Prizes

The Booker’s Dozen: The 2016 Booker Longlist

In the third year that the Booker Prize has been open to U.S. authors, five American authors again make the longlist, including National Book Critics Circle Award-winner Paul Beatty. Double winner J.M. Coetzee is the lone former winner on the list, while Elizabeth Strout is the most celebrated American to be tapped. Other notable names include A.L. Kennedy and David Means, and four debut novels made the list. All the Booker Prize longlisters are below (with bonus links where available): The Sellout by Paul Beatty (The Inanity of American Plutocracy: On Paul Beatty’s The Sellout) The Schooldays of Jesus by J.M. Coetzee Serious Sweet by A.L. Kennedy Hot Milk by Deborah Levy His Bloody Project by Graeme Macrae Burnet The North Water by Ian McGuire Hystopia by David Means The Many by Wyl Menmuir Eileen by Ottessa Moshfegh (Ottessa Moshfegh's Year in Reading) Work Like Any Other by Virginia Reeves My Name Is Lucy Barton by Elizabeth Strout (Elizabeth Strout's Year in Reading, A Millions Top Ten book) All That Man Is by David Szalay Do Not Say We Have Nothing by Madeleine Thien
Prizes

And the Winners of the Best Translated Book Awards Are…

Announced simultaneously here and at The Folly in New York City, the winners for this year’s Best Translated Book Awards are Yuri Herrera’s Signs Preceding the End of the World, translated from the Spanish by Lisa Dillman, for fiction, and Angélica Freitas’s Rilke Shake, translated from the Portuguese by Hilary Kaplan, for poetry. This is the ninth iteration of the BTBA and the fifth in which the four winning authors and translators will receive $5,000 cash prizes thanks to funding from the Amazon Literary Partnership program. With Rilke Shake taking home the poetry award, Phoneme Media becomes the first press to win for poetry in back-to-back years. (Diorama by Rocío Cerón, translated from the Spanish by Anna Rosenwong, won last year). Hilary Kaplan also received a PEN/Heim Translation Award to work on this collection. According to Tess Lewis, BTBA judge and author of the “Why This Book Should Win” piece at Three Percent, “[Kaplan] has done the grant and Freitas’s poems justice, capturing the many shifts in tone in and between the lines, from playful to wry to sardonic to pathetic, even sentimental, to deadpan and back to playful, sometimes within a single poem. For all of Freitas’s lyric clowning, it’s clear she takes poetry too seriously not to dismantle it and use it to her own purposes.” Yuri Herrera is the first Spanish-language writer to win the award for fiction. According to "Why This Book Should Win" piece by bookseller (and former BTBA judge) Stephen Sparks, “Signs Preceding the End of the World tells the story of a young switchboard operator’s harrowing attempt to cross a border between worlds -- Mexico and the United States, but also between reality and myth, between the living and the dead, between any here and distant there -- in search of her brother, who like uncountable others before him has gone north to seek out a better life.” Lisa Dillman has translated almost a dozen books over the past few years, including works by Andrés Barba and Eduardo Halfon, and teaches Spanish at Emory College. Her translation of Herrera’s next novel, The Transmigration of Bodies (also published by And Other Stories), comes out in July. Next week during BookExpo America, 57th Street Books in Chicago will be hosting a BTBA party from 5 to - 6:30 pm at the store. The event -- which will feature a number of BTBA judges -- is free and open to the public. As always, the judges deserve a round of congratulations for all their hard work, reading dozens of titles and choosing these worthy books. This year’s fiction jury is made up of: Amanda Bullock (Literary Arts, Portland), Heather Cleary, translator from the Spanish, co-founder of the Buenos Aires Review), Kevin Elliott (57th Street Books), Kate Garber (192 Books), Jason Grunebaum (translator, writer), Mark Haber (writer, Brazos Bookstore), Stacey Knecht (translator), Amanda Nelson (Book Riot), and P.T. Smith (writer and reader). And this year’s poetry jury is made up of: Jarrod Annis (Greenlight Bookstore), Katrine Øgaard Jensen (Council for European Studies), Tess Lewis (writer and translator), Becka McKay (writer, translator), and Deborah Smith (writer, translator, founder of Tilted Axis). For more information, visit the official Best Translated Book Award site and the official BTBA Facebook page, and follow the award on Twitter.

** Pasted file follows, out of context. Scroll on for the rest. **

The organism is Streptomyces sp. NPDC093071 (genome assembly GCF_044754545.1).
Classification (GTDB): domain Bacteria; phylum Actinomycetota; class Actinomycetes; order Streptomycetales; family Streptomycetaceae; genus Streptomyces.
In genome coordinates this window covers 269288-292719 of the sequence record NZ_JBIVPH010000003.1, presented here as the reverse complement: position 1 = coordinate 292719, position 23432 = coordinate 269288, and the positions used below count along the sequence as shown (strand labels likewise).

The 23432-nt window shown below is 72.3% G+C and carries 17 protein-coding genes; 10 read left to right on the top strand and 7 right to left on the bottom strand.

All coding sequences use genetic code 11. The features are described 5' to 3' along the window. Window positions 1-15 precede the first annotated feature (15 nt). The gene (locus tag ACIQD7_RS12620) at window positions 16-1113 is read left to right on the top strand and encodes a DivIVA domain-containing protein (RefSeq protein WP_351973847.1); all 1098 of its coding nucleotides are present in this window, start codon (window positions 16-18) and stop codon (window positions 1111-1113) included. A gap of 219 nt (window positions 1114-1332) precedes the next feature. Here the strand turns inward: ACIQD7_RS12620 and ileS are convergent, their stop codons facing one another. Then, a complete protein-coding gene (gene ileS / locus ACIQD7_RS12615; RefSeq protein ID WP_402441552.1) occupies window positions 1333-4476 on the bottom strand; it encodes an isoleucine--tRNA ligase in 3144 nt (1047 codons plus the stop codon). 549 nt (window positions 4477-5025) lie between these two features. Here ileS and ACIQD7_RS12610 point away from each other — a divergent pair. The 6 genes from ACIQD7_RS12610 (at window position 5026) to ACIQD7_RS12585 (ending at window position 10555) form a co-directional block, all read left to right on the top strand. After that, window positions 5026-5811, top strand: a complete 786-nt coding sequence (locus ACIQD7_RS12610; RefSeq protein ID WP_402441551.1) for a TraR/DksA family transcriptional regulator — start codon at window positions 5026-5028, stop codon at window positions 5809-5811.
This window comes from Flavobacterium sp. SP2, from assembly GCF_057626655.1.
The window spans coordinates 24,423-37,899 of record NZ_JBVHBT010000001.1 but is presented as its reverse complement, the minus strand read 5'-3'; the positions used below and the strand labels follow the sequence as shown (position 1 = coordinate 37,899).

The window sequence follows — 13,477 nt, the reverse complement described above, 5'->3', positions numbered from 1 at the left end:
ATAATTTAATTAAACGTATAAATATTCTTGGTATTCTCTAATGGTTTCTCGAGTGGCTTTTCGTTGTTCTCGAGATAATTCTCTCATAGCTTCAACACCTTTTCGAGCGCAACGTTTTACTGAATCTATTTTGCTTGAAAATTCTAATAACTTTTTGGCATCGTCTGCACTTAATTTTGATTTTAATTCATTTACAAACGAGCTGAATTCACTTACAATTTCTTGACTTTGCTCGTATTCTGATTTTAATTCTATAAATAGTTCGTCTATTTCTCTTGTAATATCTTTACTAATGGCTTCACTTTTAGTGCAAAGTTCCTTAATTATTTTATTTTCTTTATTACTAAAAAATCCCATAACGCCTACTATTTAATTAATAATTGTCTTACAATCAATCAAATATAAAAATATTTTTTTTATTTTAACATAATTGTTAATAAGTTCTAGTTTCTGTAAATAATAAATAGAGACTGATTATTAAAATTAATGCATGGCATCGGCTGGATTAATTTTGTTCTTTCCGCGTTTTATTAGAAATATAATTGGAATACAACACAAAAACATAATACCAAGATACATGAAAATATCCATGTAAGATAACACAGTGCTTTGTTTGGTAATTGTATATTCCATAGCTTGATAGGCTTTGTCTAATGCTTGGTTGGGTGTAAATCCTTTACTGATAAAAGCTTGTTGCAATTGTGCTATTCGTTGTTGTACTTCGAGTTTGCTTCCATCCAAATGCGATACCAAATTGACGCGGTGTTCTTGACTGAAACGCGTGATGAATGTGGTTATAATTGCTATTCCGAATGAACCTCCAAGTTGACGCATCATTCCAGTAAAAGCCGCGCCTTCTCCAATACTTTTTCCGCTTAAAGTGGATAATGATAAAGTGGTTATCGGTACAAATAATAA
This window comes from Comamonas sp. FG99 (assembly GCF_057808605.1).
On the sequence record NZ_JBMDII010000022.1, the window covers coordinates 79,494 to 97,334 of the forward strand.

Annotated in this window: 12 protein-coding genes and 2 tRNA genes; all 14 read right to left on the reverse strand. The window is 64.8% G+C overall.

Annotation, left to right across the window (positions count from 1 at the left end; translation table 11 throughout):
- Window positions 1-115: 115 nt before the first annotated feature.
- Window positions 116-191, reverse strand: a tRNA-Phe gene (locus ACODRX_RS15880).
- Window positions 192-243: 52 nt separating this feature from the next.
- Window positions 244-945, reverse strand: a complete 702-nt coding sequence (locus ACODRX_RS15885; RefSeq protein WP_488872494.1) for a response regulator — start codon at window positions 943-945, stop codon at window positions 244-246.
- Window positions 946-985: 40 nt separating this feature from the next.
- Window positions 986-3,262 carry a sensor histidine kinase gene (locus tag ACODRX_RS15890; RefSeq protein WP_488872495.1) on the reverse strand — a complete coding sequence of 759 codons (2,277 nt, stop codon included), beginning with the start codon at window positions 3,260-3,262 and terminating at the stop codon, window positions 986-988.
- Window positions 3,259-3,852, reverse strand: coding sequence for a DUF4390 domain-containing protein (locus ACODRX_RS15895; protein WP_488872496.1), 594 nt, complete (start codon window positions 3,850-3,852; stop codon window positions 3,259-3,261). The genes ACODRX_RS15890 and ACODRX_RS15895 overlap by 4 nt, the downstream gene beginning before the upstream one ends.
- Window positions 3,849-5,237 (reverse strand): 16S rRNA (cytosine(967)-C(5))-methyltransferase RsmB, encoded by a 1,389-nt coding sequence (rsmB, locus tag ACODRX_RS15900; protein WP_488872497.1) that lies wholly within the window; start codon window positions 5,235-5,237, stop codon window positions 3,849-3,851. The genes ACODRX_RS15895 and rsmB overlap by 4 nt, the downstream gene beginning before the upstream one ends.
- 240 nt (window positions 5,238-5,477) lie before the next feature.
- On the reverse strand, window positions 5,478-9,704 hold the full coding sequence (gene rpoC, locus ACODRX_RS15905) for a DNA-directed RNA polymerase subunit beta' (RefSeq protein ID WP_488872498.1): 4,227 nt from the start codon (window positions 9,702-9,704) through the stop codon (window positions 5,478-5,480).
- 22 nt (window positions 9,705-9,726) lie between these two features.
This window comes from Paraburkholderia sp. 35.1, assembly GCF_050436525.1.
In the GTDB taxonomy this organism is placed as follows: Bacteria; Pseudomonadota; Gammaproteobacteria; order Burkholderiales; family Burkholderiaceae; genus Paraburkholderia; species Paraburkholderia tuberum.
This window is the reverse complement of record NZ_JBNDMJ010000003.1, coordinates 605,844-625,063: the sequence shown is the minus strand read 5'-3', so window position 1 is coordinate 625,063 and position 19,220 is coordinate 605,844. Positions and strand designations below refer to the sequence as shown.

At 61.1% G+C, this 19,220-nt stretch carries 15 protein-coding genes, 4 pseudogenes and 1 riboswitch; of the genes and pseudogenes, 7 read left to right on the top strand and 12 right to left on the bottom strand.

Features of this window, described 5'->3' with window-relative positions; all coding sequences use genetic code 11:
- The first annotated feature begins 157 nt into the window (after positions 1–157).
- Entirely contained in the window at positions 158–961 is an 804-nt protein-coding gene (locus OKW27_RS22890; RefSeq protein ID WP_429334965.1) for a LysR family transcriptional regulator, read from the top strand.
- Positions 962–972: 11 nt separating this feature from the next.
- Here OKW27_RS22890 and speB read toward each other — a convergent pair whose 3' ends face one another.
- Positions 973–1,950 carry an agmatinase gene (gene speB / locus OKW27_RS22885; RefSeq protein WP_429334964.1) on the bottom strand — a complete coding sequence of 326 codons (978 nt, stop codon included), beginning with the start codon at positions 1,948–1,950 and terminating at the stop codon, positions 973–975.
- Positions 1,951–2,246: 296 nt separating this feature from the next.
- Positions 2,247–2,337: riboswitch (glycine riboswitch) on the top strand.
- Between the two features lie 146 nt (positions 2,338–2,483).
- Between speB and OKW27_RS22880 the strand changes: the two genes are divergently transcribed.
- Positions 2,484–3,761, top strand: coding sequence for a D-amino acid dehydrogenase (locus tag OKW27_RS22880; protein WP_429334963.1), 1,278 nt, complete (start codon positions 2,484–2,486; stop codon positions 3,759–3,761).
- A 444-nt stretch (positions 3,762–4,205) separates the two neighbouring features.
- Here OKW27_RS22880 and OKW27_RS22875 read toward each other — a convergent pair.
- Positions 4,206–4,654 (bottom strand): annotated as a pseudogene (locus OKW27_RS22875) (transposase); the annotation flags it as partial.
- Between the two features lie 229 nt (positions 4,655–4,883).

Prizes

And the Finalists for the Best Translated Book Awards Are…

We’re very proud to announce the finalists for this year’s Best Translated Book Awards here on The Millions. This is the ninth iteration of the awards, which have honored a variety of books and authors over the years, including Can Xue (who won in 2015 for The Last Lover) and László Krasznahorkai (the only two-time winner for Satantango and Seiobo There Below). On the poetry side of things, past winners include Rocío Cerón (Diorama), Elisa Biagini (The Guest in the Wood), and Kiwao Nomura (Spectacle & Pigsty), among others. Five years ago, Amazon started underwriting the awards through their Literary Partnership program, providing $20,000 in cash prizes every year, which is split up equally between the winning authors and translators. After this year’s awards have been granted, the Best Translated Book Awards will have given out $100,000 to international authors and translators. This year’s winners will be announced on Wednesday, May 4th at 7pm sharp, both online at Three Percent and live in person at The Folly (92 W. Houston St. in Manhattan). If you’re in the New York City area, please feel free to stop by. The event is open to the public. More information about the awards, the finalists, and the celebrations can be found at the Three Percent. First off, here are the 10 fiction finalists: A General Theory of Oblivion by José Eduardo Agualusa, translated from the Portuguese by Daniel Hahn (Angola, Archipelago Books) Arvida by Samuel Archibald, translated from the French by Donald Winkler (Canada, Biblioasis) The Story of the Lost Child by Elena Ferrante, translated from the Italian by Ann Goldstein (Italy, Europa Editions) The Physics of Sorrow by Georgi Gospodinov, translated from the Bulgarian by Angela Rodel (Bulgaria, Open Letter) Signs Preceding the End of the World by Yuri Herrera, translated from the Spanish by Lisa Dillman (Mexico, And Other Stories) Moods by Yoel Hoffmann, translated from the Hebrew by Peter Cole (Israel, New Directions) The Complete Stories by Clarice Lispector, translated from the Portuguese by Katrina Dodson (Brazil, New Directions) The Story of My Teeth by Valeria Luiselli, translated from the Spanish by Christina MacSweeney (Mexico, Coffee House Press) War, So Much War by Mercè Rodoreda, translated from the Catalan by Maruxa Relaño and Martha Tennent (Spain, Open Letter) Murder Most Serene by Gabrielle Wittkop, translated from the French by Louise Rogers Lalaurie (France, Wakefield Press) This year’s fiction judges are: Amanda Bullock (Literary Arts, Portland), Heather Cleary (translator from the Spanish, co-founder of the Buenos Aires Review), Kevin Elliott (57th Street Books), Kate Garber (192 Books), Jason Grunebaum (translator from the Hindi, writer), Mark Haber (writer, Brazos Bookstore), Stacey Knecht (translator from Czech and Dutch), Amanda Nelson (Book Riot), and P.T. Smith (writer and reader). In terms of the BTBA for poetry, here are the six finalists: Rilke Shake by Angélica Freitas, translated from the Portuguese by Hilary Kaplan (Brazil, Phoneme Media) Empty Chairs: Selected Poems by Liu Xia, translated from the Chinese by Ming Di and Jennifer Stern (China, Graywolf) Load Poems Like Guns: Women’s Poetry from Herat, Afghanistan, edited and translated from the Persian by Farzana Marie (Afghanistan, Holy Cow! Press) Silvina Ocampo by Silvina Ocampo, translated from the Spanish by Jason Weiss (Argentina, NYRB) The Nomads, My Brothers, Go Out to Drink from the Big Dipper by Abdourahman A. Waberi, translated from the French by Nancy Naomi Carlson (Djibouti, Seagull Books) Sea Summit by Yi Lu, translated from the Chinese by Fiona Sze-Lorrain (China, Milkweed) The judges for this year’s poetry award are: Jarrod Annis (Greenlight Bookstore), Katrine Øgaard Jensen (Words Without Borders), Tess Lewis (writer and translator), Becka McKay (writer and translator), and Deborah Smith (writer, translator, founder of Tilted Axis).